I have heard that the Partnership for Income Restricted Housing Leadership (PIRHL), the developer of the proposed age-restricted, rental project near the river, has never directly answered the question in public, “What tax credit program is this?” Could it be that it is the Federal Low Income Housing Tax Credit Program and the name is not very attractive, especially for Pottstown’s efforts to change its image? It includes the term “Low Income” in its name because that’s who it serves. I am not aware of any moderate- or middle-income tax credit programs and would be glad to hear about them if they exist.

Here’s a program definition from an overview at the Pennsylvania Housing Agency’s website: “The Low-Income Housing Tax Credit Program (“Tax Credit Program”) is a federal program created by the 1986 Tax Reform Act and amended pursuant to several subsequent Budget Reconciliation Acts. The Pennsylvania Housing Finance Agency (“Agency”) is the Commonwealth agency responsible for the administration of the Tax Credit Program. The purpose of the Tax Credit Program is to assist in the creation and preservation of affordable housing for low-income households.” (my emphasis added)

Preliminary applications for the Federal Low Income Housing Tax Credit Program are due on or before Nov. 5, 2010. (The only deadline coming up for a tax credit application.) If the Preliminary Application is approved by the Agency, applicants may submit a full Underwriting Application for Tax Credit consideration on or before March 1, 2011. On the Agency’s Program Notices page, under the Multifamily Rental Housing Programs section, click on the Draft Housing Allocation Plan link to see the programs and guidelines for the Pennsylvania Housing Finance Agency Allocation Plan for Year 2011, Low Income Housing Tax Credit Program. (The Agency is using the Draft Plan until the final approval of the plan at its October meeting.)

The income and rent limits that apply to this program appear in this chart. Scroll down to Montgomery County.

The Montgomery County figures on this chart present a discrepancy among the $500-$800 estimated rents; the 60% of median income, which is what has been reported; and/or the one- and two-bedroom units being proposed.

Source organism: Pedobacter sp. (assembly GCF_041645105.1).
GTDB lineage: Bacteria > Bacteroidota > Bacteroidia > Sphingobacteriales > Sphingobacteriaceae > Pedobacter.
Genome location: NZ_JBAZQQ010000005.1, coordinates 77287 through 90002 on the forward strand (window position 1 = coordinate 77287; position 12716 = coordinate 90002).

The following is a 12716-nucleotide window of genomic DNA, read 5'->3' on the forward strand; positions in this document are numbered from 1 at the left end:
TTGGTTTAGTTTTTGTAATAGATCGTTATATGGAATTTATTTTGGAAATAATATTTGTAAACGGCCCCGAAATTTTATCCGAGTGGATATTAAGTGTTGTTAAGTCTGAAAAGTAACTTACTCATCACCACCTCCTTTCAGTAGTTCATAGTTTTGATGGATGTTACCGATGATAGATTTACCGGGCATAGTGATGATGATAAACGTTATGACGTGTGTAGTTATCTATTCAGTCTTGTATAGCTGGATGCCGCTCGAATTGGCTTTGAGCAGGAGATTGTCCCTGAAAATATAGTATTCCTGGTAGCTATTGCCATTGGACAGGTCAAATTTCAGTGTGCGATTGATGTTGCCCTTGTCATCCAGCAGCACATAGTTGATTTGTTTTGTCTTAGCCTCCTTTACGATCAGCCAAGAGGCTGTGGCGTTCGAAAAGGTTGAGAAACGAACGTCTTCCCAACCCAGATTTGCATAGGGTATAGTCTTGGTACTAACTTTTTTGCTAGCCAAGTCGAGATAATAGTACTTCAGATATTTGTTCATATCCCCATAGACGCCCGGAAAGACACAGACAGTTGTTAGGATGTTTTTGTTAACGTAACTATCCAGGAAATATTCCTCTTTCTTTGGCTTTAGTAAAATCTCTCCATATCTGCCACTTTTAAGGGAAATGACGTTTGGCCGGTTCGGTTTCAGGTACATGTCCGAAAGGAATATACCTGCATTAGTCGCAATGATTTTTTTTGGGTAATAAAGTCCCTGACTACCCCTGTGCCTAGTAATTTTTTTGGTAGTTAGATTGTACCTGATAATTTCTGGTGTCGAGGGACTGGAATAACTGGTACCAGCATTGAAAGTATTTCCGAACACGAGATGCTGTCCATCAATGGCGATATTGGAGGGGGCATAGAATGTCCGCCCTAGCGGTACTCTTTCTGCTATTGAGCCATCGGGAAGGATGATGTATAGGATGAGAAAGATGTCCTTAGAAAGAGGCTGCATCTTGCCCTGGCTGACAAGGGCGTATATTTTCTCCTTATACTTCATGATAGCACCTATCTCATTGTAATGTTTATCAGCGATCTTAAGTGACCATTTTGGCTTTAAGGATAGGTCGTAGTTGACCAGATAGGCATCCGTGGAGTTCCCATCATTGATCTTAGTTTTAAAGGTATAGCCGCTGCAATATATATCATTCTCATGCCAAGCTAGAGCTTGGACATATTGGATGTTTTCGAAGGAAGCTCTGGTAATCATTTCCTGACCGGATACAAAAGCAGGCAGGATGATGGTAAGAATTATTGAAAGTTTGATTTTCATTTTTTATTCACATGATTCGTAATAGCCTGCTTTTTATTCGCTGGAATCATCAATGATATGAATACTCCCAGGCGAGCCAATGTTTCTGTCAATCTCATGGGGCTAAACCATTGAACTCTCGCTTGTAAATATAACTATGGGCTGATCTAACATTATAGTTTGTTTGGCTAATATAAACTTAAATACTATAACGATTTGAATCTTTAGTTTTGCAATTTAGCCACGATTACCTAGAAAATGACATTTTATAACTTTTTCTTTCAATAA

One- and two-bedroom rents in the $500-$800 range coincide with persons at the 40-50% of median income levels. By virtually all affordable housing standards, this is considered “low income,” not “moderate income.” 60% of median income is the maximum allowed under the Federal Low Income Housing Tax Credit Program. I believe you get more tax credits if you elect to peg your rents below 50% of median rather than 60% of median.

According to the chart, if these 1- and 2-bedroom units are pegged for “moderate-income” seniors, you’d be looking at 60% of median income and the rents would be in the range of $800-$1000.

So, which is it?
1- and 2- bedroom low-income rentals at $500-$800
1- and 2-bedroom moderate-income rentals at $800-$1,000

Please note on Page 7 of the Tax Credit Program General Overview Requirements that, “A prospective tenant may not be denied admission into a Tax Credit property because of holding a voucher or certificate of eligibility under Section 8 of the Housing Act of 1937; if they are otherwise eligible.”

All of PIRHL’s featured projects at their website have used Low Income Housing Tax Credits or LIHTCs. There shouldn’t be any confusion about the rent ranges for low-income vs. moderate-income, 1- and 2-bedroom rentals in Pottstown, unless The Mercury got it wrong twice. If that’s the case, then please accept my apology and disregard this post.

Having cut my teeth in affordable housing and still considering myself an advocate across the board for the less fortunate in society, I’m not usually on this side of this argument. But Pottstown is bearing more than its fair share of affordable housing in this region.

I know full well that no one ever asked me to be Pottstown’s “advocate,” but I feel strongly that “knowledge is power,” and Pottstown as a whole seems to operate at the mercy of those with more information or knowledge, whatever you want to call it, or to simply not engage with them. I’m simply urging Council and members of the public to ask questions and demand answers. In the meantime, I will keep putting my knowledge out there in service to the public as best I can.

Benefit Concert Tonight at Tri-PAC

If you’re looking to kick off your weekend with some pizazz and a gift from the heart, get to the Tri-County Performing Arts Center at 254 E. High Street tonight for SONGS THAT GO LIKE THIS . …. . A BROADWAY REVIEW. Proceeds from the evening will benefit the local Habit for Humanity and the Tri-PAC.